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Review

New composer, same old formula

Anand Raaj Anand follows the old Guddu Dhanoa pattern of one 'item number', one slow melody and a couple of Punjabi pop songs

Bichoo
T-Series
Rs 225 (CD)


Bichoo, starring Bobby Deol and Rani Mukherjee has music by the desperately-seeking-success music man Anand Raaj Anand. This Bobby Deol-Rani Mukherjee film has lyrics by Sameer.

Anand has roped in his younger brother Harry Anand (of Teri chahat mein fame) for two numbers, apart from Shweta Shetty and Hans Raj Hans for an 'item number' (For the uninitiated, an 'item' is something that features guest artistes and is throw into a film as a bonus).

Guddu Dhanoa's regular composers Dilip Sen-Sameer Sen are missing in this film. But Anand, after the fairly decent music he came up with in Hadh Kardi Aapne, doesn't let Guddu down.

Bichoo opens with Jeevan mein jaane jaana, an instantly catchy number. Harry doesn't sound all that impressive though. But Jaspinder Narula makes up for Harry. The rhythms are heavy. No wonder this number has been chosen for the promos. Of course the English words "Once you fall in love..." sound absolutely out of place!

Ek wari tak le is a Punjabi number with heavy rhythms again. Sunidhi Chauhan joins Harry in this 'sure-shot winner'. Sunidhi never ceases to amaze, particularly when you consider her very young age. She's bound to go places. Anand has his job cut out in this number -- compose something that hooks you the first time.

Harry in Anand's music is reminiscent of Dilip and Sameer using their sibling Lalit Sen, who hit big time with Ziddi's Kammo. Harry, however, might not hit such a high with his two Bichoo numbers.

Old-timers Vinod Rathod and Alka Yagnik pitch in for the next number Pyaar tu. This is where Anand falters. While the orchestra and interludes are excellent, the basic tune just fails to impress. The qawwali-style Pyar ho na jaaye with Shankar Mahadevan, Ram Shankar, Raj Bhatt and chorus is just about okay. No great shakes.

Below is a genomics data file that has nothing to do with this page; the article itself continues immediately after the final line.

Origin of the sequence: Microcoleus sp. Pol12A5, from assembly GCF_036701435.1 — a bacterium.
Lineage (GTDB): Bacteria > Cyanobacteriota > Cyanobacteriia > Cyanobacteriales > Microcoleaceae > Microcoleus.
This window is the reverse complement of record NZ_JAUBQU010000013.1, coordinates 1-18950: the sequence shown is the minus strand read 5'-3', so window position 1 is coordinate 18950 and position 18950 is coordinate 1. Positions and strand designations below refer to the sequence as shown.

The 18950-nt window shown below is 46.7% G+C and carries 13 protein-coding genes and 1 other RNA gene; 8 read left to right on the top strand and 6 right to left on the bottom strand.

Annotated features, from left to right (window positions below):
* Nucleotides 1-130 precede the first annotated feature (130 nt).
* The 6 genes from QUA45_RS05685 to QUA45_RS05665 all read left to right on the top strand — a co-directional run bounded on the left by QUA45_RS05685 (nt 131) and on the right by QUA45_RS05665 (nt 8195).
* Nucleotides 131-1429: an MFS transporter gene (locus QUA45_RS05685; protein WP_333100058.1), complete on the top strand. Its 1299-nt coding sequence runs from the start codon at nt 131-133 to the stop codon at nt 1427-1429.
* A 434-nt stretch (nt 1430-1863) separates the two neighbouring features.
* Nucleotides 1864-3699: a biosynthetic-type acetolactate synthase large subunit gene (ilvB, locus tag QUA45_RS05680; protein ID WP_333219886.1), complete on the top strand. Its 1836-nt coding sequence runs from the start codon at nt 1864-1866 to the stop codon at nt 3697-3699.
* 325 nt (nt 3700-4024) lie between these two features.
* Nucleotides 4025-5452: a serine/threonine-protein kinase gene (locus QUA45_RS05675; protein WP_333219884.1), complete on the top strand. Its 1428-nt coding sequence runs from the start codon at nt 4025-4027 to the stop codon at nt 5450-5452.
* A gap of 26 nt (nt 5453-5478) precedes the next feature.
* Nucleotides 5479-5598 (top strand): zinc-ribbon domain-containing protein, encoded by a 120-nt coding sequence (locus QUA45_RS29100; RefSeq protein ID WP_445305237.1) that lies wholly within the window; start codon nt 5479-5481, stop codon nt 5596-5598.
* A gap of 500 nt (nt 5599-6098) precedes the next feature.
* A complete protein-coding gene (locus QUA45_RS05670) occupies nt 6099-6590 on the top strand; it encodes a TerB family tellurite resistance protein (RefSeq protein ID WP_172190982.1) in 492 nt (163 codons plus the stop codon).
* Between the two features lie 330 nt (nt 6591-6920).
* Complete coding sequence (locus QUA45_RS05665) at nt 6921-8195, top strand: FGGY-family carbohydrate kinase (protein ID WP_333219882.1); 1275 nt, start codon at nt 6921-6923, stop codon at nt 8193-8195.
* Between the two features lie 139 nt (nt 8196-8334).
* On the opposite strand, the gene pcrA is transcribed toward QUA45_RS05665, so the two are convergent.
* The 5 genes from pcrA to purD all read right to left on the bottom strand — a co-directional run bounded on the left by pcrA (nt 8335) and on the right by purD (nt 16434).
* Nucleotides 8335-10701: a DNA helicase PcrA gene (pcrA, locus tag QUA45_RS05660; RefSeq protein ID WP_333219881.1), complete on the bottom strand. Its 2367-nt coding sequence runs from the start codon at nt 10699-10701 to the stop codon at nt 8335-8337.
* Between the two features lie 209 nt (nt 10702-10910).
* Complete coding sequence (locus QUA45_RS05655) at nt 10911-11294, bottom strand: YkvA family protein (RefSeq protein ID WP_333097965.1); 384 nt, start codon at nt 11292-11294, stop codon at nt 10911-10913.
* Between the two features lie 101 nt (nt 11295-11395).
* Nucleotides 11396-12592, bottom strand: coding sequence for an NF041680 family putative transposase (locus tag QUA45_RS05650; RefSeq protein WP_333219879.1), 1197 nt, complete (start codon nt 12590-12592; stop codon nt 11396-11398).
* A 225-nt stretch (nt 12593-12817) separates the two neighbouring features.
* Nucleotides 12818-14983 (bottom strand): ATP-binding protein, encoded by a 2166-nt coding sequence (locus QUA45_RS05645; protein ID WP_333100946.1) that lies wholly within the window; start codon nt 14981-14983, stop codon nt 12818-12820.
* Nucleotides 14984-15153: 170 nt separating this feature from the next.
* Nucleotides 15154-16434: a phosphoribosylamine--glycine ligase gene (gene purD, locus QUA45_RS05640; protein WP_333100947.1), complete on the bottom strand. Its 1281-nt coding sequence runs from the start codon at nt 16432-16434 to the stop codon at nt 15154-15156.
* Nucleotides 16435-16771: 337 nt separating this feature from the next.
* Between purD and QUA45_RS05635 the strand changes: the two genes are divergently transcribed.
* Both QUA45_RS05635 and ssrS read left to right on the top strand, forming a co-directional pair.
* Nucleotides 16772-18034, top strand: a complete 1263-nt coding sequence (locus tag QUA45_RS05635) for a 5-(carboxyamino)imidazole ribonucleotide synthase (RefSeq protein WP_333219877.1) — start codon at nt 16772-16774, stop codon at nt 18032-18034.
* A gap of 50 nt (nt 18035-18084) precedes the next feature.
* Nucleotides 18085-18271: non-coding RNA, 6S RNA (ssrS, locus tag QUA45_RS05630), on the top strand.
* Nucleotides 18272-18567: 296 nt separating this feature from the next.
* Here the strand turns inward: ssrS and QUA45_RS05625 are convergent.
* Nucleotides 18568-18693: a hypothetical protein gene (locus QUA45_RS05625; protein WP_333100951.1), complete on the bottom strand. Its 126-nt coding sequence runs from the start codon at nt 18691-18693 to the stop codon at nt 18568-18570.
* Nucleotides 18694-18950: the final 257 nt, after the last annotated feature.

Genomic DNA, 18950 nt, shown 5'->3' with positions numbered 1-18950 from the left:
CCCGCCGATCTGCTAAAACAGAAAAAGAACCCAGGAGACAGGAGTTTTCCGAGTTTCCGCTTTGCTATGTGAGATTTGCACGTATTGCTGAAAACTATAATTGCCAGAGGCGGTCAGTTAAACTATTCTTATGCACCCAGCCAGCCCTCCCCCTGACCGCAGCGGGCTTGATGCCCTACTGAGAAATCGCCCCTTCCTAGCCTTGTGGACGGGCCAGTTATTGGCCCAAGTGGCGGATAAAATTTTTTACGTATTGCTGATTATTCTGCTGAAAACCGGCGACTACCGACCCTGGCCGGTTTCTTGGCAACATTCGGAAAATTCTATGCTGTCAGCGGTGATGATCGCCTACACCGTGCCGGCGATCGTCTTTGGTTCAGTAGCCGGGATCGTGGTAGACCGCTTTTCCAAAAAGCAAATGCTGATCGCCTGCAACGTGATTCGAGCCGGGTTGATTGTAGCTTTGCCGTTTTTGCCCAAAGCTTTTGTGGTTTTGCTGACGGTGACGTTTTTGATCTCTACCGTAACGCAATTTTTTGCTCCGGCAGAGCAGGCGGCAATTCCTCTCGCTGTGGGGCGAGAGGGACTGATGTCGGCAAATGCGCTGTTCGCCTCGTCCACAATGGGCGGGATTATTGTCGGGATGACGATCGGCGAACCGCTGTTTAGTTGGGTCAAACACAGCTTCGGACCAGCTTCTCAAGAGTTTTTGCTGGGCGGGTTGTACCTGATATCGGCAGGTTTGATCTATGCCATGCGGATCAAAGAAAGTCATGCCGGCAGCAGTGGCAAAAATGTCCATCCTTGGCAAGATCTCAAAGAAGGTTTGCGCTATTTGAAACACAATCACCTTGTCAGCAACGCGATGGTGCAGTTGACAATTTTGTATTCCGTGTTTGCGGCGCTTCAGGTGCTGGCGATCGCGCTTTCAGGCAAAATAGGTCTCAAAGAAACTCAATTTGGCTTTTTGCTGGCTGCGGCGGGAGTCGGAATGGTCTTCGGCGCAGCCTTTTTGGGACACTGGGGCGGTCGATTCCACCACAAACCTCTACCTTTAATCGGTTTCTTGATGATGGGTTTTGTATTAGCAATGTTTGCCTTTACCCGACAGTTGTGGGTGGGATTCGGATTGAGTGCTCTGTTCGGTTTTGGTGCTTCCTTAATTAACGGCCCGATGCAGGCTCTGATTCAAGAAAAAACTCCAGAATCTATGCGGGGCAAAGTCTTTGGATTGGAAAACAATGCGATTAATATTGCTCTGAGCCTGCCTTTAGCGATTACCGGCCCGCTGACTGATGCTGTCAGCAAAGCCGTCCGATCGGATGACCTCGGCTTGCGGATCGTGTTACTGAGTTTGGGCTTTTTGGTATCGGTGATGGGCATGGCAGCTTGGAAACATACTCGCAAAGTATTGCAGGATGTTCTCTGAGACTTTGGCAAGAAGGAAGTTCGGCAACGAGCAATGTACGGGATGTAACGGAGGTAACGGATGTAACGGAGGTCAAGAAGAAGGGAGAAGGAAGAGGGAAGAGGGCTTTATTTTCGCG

Guddu Dhanoa's movies usually feature one mandatory slow melody, preferably with Hariharan and Chitra -- like Hum tumse na from Ziddi and Tu maange dil from Aflatoon. This film is no exception. You have Tere honton ki with Hariharan, and instead of Chitra you have Swarnalatha. This song doesn't quite match the quality of Dilip and Sameer's slow melodies for Guddu.

And then, you have the big 'item number' Tote tote ho gaya with Hans Raj Hans and Shweta Shetty. It is fast and catchy, and is picturised on the singers. That makes it one hell of an item number! Shweta is a favourite in Guddu's movies; her 'item numbers' in his Ziddi (Ore ore), Salakhen (Pichu paden) and Aflatoon (Poster lagwa do) did well on the charts.

Bichoo cashes in on the craze for Punjabi pop. But there's little that's new. It follows the same old Guddu pattern -- two fast Punjabi numbers, one item number, one slow Hariharan melody... Isn't it time Guddu came up with a different kind of soundtrack?

Karthik S

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